Franklin County Sheriff Gary Toelke said his new budget is designed to hold the line on capital expenditures and large purchases.
In the past year, the department made several major expenditures to replace things like patrol car cameras, radar guns, jail equipment and computer upgrades, Toelke said.
“Hopefully, the equipment we have now will get us through 2014,” the sheriff remarked.
“We can always get hit with surprises, but we didn’t budget for any large expenditures,” Toelke said.
The county’s new fiscal year budget takes effect Jan. 1.
Budgets for both the sheriff’s department and the adult detention facility are relatively unchanged from last year.
The total budget for the sheriff’s office is $7,442,787, up slightly from the 2013 budget of $7,441,924.
There’s a slightly bigger increase in the jail budget which is $2,851,969 for the coming year compared to $2,672,031 for 2013.
Following is a breakdown of the various expenditures comparisons to last year:
Wages and Benefits — $5,423,762, 2014; $5,250,680, 2013.
Services (maintenance and repairs for vehicles, equipment and building) — $898,350, 2014; $1,064,069, 2013.
Supplies — $462,300, 2014; $461,800, 2013.
Capital Expenditures — $658,375, 2014; $665,375, 2013.
Wages and benefits — $2,143,469 in 2014; $2,040,031, 2013.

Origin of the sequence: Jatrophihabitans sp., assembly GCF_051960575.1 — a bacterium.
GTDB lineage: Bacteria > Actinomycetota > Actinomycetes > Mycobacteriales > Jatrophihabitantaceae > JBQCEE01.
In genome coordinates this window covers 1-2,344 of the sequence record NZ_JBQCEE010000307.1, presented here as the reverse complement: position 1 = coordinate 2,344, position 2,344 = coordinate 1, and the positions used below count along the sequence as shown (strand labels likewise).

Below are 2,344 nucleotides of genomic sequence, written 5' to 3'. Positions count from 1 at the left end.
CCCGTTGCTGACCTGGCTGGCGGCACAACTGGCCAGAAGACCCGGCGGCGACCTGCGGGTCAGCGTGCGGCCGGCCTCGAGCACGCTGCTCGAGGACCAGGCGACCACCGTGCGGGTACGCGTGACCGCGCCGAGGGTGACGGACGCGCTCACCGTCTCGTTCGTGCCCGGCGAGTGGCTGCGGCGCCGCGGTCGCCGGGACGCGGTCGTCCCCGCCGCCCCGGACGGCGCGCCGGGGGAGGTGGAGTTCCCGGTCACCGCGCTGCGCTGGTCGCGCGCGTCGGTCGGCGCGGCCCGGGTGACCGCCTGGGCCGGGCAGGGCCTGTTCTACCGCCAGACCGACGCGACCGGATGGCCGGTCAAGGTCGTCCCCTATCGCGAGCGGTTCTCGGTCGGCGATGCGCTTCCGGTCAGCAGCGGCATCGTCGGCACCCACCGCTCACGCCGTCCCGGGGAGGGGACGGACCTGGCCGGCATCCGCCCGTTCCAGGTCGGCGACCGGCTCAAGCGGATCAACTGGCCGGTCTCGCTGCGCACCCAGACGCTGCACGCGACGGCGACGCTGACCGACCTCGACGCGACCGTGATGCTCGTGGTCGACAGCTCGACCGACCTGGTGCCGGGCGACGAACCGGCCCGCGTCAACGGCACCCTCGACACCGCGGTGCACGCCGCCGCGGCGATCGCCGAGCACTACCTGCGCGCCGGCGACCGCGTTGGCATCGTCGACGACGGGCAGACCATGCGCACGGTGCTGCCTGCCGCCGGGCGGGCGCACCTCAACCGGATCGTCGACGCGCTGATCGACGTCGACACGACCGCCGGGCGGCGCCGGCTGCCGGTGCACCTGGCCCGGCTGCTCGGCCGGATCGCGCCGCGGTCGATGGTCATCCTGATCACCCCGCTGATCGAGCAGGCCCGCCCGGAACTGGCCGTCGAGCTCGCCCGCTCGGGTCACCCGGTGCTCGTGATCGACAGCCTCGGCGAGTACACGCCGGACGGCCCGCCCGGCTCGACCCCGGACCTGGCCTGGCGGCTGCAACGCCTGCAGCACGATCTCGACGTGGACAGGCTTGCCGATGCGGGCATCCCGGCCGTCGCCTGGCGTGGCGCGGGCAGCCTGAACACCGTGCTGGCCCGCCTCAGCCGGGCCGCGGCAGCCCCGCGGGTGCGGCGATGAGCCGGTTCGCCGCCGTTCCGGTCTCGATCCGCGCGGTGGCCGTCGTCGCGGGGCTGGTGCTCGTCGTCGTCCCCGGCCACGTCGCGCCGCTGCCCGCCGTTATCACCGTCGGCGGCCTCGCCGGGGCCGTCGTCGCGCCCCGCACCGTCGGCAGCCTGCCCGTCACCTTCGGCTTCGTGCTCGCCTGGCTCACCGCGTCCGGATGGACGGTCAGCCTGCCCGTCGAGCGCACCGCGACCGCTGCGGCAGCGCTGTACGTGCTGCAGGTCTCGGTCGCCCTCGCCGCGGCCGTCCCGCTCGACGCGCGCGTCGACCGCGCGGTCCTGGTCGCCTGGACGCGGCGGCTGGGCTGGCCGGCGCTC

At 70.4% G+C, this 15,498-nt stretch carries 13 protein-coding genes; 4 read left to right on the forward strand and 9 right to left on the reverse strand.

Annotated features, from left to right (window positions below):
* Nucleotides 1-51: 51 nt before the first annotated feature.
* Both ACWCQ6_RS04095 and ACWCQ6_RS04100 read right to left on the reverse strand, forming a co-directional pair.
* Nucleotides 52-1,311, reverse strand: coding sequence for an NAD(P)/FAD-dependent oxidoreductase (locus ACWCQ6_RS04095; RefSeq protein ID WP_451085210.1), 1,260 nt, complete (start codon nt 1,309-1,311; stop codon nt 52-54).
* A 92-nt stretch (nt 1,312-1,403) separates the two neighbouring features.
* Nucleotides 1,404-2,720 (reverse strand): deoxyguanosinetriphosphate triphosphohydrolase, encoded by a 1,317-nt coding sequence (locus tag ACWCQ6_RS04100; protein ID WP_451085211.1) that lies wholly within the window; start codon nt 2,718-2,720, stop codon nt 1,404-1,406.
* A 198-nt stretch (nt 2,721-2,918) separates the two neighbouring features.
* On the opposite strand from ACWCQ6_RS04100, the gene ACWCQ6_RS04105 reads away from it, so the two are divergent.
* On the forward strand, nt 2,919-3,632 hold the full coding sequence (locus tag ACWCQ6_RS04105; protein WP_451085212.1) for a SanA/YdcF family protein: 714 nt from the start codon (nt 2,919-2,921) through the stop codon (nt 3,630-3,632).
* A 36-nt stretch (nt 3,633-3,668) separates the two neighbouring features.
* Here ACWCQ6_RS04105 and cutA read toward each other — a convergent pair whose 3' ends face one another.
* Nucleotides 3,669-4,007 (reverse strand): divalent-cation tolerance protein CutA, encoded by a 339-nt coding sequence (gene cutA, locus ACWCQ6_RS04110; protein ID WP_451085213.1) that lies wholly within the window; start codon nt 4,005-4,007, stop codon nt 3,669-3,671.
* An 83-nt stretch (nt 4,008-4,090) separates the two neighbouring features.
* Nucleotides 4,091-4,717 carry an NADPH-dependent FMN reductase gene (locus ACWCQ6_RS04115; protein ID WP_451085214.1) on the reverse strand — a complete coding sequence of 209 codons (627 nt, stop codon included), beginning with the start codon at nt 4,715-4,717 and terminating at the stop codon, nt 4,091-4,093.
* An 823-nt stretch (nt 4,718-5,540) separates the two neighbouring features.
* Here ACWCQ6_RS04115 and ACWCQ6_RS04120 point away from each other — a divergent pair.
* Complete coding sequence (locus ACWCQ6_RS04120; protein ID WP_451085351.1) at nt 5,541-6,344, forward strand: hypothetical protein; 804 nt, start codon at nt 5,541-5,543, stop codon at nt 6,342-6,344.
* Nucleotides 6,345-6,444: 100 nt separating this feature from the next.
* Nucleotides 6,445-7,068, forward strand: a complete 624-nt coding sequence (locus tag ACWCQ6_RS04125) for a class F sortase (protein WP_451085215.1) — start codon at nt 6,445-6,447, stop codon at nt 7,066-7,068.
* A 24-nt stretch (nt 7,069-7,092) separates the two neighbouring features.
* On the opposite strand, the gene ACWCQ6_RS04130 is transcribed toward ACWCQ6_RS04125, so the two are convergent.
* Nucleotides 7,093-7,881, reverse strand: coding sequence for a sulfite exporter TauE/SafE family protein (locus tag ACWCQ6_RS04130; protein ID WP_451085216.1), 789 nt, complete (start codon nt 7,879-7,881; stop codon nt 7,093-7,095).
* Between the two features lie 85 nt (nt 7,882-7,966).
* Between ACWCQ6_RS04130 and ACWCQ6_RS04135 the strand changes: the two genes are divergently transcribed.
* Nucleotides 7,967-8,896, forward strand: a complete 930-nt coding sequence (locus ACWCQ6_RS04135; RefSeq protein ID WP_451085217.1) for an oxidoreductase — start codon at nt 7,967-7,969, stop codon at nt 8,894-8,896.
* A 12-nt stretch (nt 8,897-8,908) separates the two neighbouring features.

Services (maintenance and repairs for vehicles, equipment and building) — $687,000, 2014; $612,000, 2013.
Supplies — $21,500, 2014; $20,000, 2013.
The new budget includes funds for 1.5 percent cost-of-living raises for all personnel plus additional 1.5 percent raises based on merit.
The department’s budget message notes that spending was increased in the jail maintenance budget to cover the possibility of needing to repair the fire alarm system, repair locks in the jail and overlay the asphalt in the rear compound of the facility.
The average daily jail population stands at 122, and the department anticipates it will have booked more than 5,000 suspects by the end of 2013.
Toelke said his staff initially thought they would have to replace patrol car computers, which have become an important tool for the department, due to an operating system upgrade.
However, he said they were able to find a company that could upgrade the existing computers to handle the change which will result in significant savings.
The sheriff said the department also is looking to reduce costs by switching from an analog phone line to a microwave line for radio communications.
Toelke, in his budget message, noted that members of the Franklin County Narcotics Enforcement Unit continue to handle a large volume of calls and situations that the road patrol and detective bureau don’t have time to address.
The task force continues to be a successful operation despite significant cuts in federal funding, Toelke noted.
He said the task force was featured on a cable television program called “Meth Busters” this year.
Toelke said the detective bureau has been faced with new challenges in the past few years, mainly in the area of computer crimes including child pornography distribution, Internet fraud, harassment and identity theft.
“This year, the detective bureau has seen an increase in metal thefts,” Toelke said. “The theft of phone cables has been very costly. It has resulted in the loss of phone and computer service in various areas of the county, shutting down banks and businesses.”